sábado, 1 de diciembre de 2012

Book: Interview With An Exorcist

Catholic Spiritual Direction:

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To learn more about spiritual warfare and demonology, Catholic Spiritual Direction recommends Fr. Fortea’s excellent book, Interview With An Exorcist – An Insider’s Look at the Devil, Demonic Possession, and the Path to Deliverance. Published in part with permission by Ascension Press.

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Where are demons located?

November 29, 2012 by Dan Burke
Filed under Demonology, Hell & Purgatory, Spiritual Warfare

Q: Dear Fr. Fortea, where are demons located?
A: Demons—like the souls of deceased human beings—do not occupy space. This does not mean, though, that they are in some other physical dimension. What does being or not being in a dimension mean for a spirit? They are not anywhere. They exist, but they are not “here” or “there” in a physical sense.
A demon is said to be in a place when it acts in that place. If a demon is tempting someone “here,” one says that it is “here.” If a demon possesses a person’s body, we say it is present within the person. If a demon causes a chair to move, we say that he is in that concrete place. In all these cases, though, the demon is simply acting there.
Heaven, hell, and purgatory exist now only as states of being. At the resurrection at the Last Judgment, the souls of the dead will be reunited with their bodies and will then exist in a concrete place (see CCC 650, 1005). At that point, the blessed will occupy a “physical heaven” (that is, a physical place of everlasting happiness), and the condemned will occupy a “physical hell.” As Revelation 21:1 states, “Then I saw a new heaven and a new earth.” After the general judgment, then, the blessed—souls reunited with their resurrected bodies—will dwell in the “new heaven and a new earth” for eternity. Where will condemned humans dwell? We do not know for sure. Some have speculated that the “physical hell” of the damned will exist in the center of this same world.

What does a demon think about?

Q: Dear Fr. Fortea, what does a demon think about?

A: Every demon retains the intelligence of its angelic nature. Demons know and inquire with their minds about the material and spiritual worlds, the real and conceptual worlds. As spiritual beings, demons are eminently intellectual; there is no doubt that they are deeply interested in conceptual questions. They know very well that philosophy is the most elevated of the sciences and that theology is built upon philosophy. In spite of this knowledge, every demon hates God.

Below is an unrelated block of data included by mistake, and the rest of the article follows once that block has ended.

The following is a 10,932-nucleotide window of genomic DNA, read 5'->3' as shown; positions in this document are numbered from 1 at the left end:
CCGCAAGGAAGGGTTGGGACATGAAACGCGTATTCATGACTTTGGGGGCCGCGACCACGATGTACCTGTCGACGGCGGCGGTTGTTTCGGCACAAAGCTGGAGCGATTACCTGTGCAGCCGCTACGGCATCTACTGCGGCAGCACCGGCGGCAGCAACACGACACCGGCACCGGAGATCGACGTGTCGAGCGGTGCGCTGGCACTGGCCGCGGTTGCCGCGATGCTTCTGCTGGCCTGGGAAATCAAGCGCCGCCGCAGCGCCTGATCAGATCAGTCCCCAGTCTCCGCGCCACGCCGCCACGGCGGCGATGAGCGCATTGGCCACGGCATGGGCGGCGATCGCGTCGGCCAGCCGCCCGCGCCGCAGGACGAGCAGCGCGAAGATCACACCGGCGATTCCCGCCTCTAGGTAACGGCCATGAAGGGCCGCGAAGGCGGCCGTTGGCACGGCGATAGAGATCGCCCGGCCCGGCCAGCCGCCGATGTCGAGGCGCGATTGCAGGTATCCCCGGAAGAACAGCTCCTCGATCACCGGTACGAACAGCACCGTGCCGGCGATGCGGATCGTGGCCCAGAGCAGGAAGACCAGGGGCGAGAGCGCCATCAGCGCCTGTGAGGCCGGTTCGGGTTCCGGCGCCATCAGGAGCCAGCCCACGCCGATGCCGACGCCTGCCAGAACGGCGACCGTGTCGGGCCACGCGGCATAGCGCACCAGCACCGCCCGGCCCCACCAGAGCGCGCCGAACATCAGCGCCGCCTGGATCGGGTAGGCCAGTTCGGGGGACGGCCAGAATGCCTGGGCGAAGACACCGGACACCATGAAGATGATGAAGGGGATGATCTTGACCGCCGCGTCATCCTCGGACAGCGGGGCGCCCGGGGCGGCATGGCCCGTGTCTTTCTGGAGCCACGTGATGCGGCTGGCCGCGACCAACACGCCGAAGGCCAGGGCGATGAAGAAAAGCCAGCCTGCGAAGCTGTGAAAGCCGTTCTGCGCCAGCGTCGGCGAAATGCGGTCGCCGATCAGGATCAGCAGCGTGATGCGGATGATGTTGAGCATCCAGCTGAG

Though demons find pleasure in knowing, they also suffer as a result of their knowledge—especially when this knowledge leads them to think about God. Demons constantly perceive the order and beauty of the Creator in all created things. Even in apparently neutral things, they see the reflection of the divine attributes.

Demons are not constantly engaged in tempting human beings. Much of the time they spend thinking. They suffer during those moments when they remember God and become conscious of their miserable state, that is, their separation from God. As we have previously noted, the amount of this suffering varies in intensity according to each demon’s degree of moral deformation.

Are all demons the same?

October 18, 2012 by Fr. Fortea
      Filed under Demonology, Spiritual WarfareQ: Dear Father Fortea, are all demons the same? Are there differences between them regarding power, personality, and things like that?
A: No. We have already discussed that each demon sinned in a certain way and with a determined intensity. While the angelic rebellion against God had its roots in pride, from this root other sins grew. This can be clearly seen during an exorcism, when the particular demons possessing the person display sins of anger, self-worship, and desperation, among others. Each demon has its own psychology and its own way of being. For example, some are talkative, others are mocking; some are proud, others are hateful. Even though they all turned away from God, some demons are more evil than others.
As St. Paul and the tradition of the Church indicate, we need to remember that there are nine hierarchies of angels (from highest to lowest): seraphim, cherubim, thrones, dominions, virtues, powers, principalities, archangels, and angels. The superior hierarchies are more powerful, beautiful, and intelligent than the inferior ones. According to St. Thomas Aquinas, each angel is completely different from other angels. In sociological terms, there are no angelic “races”; rather, each one is its own species. As we have said, though, it is possible to group the angels into hierarchies. These hierarchies are also called choirs, since these groups form themselves into choirs that sing praises to God. Their praise is obviously not that of the voice, but rather a spiritual type of praise that comes from their will to know and love the Trinity.
Because some angels from each of the nine hierarchies sinned and transformed themselves into demons, a demonic hierarchy exists. In other words, there are demons that are principalities, virtues, powers, etc. Even though they are demons, they retain their particular angelic power and intelligence.
Exorcisms have shown that superior demons can have power over inferior ones. What does this power consist of? This is something that is impossible for us to know because we cannot see how one demon forces another to do something, since there is no body to push or force. Nevertheless, a more powerful demon can prevent a less powerful one from leaving the body of a possessed person during an exorcism. Even though the weaker demon is suffering and wants to leave, the stronger one may impede it.

Desde la Soledad del Sagrario

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